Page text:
Now, we can identify the point of intersection.

The point of intersection is $(14,27).$ This means, the Wombats scored $27$ points and the Seagulls scored $14.$

The **substitution method** is an algebraic means of finding the solution(s) to a system of equations by *substituting* a variable's equivalent value into another equation in the system. $\begin{cases}y-4=2x & \, \text {(I)}\\ 9x+6=3y & \text {(II)}\end{cases}$
The general idea for this example system is to isolate $y$ in Equation (I) and *substitute* its equivalent value into Equation (II). By doing so, $y$ in Equation (II) will be eliminated and it will be possible to solve for $x.$
### 1

Before substitution is possible, one equation must have an isolated variable. Notice that by adding $4$ to both sides of Equation (I), $y$ can be isolated. $\begin{cases}y-4=2x \quad \Rightarrow \quad y=2x+4 \\ 9x+6=3y \end{cases}$

### 2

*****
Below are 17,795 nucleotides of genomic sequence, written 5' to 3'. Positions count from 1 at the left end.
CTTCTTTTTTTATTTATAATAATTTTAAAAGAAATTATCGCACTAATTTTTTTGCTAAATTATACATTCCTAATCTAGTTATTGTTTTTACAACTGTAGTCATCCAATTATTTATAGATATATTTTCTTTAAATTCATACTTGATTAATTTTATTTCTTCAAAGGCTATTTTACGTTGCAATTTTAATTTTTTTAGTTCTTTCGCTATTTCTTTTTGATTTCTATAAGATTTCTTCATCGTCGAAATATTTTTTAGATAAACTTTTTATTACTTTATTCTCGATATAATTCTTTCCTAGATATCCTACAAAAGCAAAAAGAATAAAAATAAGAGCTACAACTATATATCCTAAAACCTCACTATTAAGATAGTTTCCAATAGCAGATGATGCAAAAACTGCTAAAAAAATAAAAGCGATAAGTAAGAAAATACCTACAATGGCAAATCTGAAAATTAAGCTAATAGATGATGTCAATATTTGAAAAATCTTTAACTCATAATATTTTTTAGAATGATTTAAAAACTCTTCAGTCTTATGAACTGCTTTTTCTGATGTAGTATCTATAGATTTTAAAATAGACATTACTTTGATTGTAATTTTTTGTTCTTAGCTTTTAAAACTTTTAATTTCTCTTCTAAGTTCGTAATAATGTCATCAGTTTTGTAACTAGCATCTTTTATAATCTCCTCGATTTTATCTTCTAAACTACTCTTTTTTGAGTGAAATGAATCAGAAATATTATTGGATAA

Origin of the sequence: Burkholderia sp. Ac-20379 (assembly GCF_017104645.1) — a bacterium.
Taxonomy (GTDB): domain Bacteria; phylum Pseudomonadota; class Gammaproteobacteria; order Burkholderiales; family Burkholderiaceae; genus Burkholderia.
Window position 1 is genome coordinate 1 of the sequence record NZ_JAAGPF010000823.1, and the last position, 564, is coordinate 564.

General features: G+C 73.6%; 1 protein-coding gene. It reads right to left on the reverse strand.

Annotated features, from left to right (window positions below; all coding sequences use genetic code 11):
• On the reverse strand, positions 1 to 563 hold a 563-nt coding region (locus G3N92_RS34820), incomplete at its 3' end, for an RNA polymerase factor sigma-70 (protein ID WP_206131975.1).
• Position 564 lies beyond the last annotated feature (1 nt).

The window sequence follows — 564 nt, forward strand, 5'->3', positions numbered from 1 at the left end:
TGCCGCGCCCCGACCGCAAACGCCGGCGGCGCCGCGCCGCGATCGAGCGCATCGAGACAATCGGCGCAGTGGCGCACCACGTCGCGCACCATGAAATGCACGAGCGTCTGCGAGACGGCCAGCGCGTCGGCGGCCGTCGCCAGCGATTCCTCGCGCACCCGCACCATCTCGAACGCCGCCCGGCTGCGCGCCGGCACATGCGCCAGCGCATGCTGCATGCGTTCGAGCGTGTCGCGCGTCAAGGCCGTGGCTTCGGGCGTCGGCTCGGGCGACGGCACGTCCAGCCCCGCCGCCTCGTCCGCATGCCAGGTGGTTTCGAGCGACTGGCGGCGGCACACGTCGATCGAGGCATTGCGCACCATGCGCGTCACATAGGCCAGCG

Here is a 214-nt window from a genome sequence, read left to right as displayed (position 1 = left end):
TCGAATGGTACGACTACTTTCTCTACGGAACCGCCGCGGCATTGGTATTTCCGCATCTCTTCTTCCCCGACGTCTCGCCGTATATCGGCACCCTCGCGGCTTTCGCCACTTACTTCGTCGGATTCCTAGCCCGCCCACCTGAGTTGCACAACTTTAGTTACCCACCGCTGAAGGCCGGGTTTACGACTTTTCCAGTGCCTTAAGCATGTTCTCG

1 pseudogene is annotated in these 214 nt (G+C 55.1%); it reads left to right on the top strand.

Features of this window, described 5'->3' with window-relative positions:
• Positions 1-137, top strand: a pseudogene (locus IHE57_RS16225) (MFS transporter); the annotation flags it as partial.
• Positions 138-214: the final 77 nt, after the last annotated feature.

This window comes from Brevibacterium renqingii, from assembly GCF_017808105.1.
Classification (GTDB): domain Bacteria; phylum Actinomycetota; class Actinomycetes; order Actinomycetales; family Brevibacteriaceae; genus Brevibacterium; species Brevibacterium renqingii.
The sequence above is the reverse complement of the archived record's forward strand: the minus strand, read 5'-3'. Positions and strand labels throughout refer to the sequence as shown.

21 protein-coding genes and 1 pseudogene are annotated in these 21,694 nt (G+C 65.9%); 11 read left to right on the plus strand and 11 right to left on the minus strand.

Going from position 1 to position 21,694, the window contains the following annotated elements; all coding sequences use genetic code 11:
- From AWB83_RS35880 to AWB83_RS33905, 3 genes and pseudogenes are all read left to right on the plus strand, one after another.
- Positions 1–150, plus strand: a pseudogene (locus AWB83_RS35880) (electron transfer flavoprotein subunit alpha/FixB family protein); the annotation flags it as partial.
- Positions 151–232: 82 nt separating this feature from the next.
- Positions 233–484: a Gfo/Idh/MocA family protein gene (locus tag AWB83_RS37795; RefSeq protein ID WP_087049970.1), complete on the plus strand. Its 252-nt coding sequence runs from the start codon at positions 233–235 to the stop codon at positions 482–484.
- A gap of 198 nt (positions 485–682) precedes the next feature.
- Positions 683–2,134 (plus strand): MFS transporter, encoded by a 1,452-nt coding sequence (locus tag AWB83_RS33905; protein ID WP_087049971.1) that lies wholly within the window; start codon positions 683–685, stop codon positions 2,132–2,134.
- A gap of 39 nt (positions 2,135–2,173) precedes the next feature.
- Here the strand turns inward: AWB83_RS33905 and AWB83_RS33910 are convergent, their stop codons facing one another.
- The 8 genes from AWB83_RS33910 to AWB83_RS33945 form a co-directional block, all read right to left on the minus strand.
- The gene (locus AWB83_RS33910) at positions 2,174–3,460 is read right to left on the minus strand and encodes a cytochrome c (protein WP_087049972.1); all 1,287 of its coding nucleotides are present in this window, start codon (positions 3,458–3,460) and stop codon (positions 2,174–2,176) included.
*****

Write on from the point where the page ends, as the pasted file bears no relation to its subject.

Substitute the rewritten equation from Step $1$ into the other equation by substituting the expression equal to $y$ in Equation (II). $\begin{cases}y={\color{#0000FF}{2x+4}} \\ 9x+6=3({\color{#0000FF}{2x+4}}) \end{cases}$ Now, Equation (II) only has one variable, $x.$

### 3

The $x$-coordinate of the solution to the system is $x=2.$
### 4

The solution found in Step $3$ can be used to find the other variable. To do this, substitute the solution into either equation and solve. Here, $x=2$ is substituted into Equation (I).
The $y$-coordinate of the solution is $y=8.$ Thus, the solution to the system is $(2,8).$
It's possible to employ this method for systems that include any combination of linear equations, quadratic equations, or inequalites, among others.

Solve one equation for one variable

Substitute the variable's equivalent expression

Solve the resulting equation

Since the resulting equation from Step $2$ only contains one variable, it can be solved using inverse operations.

$9x+6=3(2x+4)$

$9x+6=6x +12$

$3x+6=12$

$3x=6$

$x=2$

Substitute found variable value into either given equation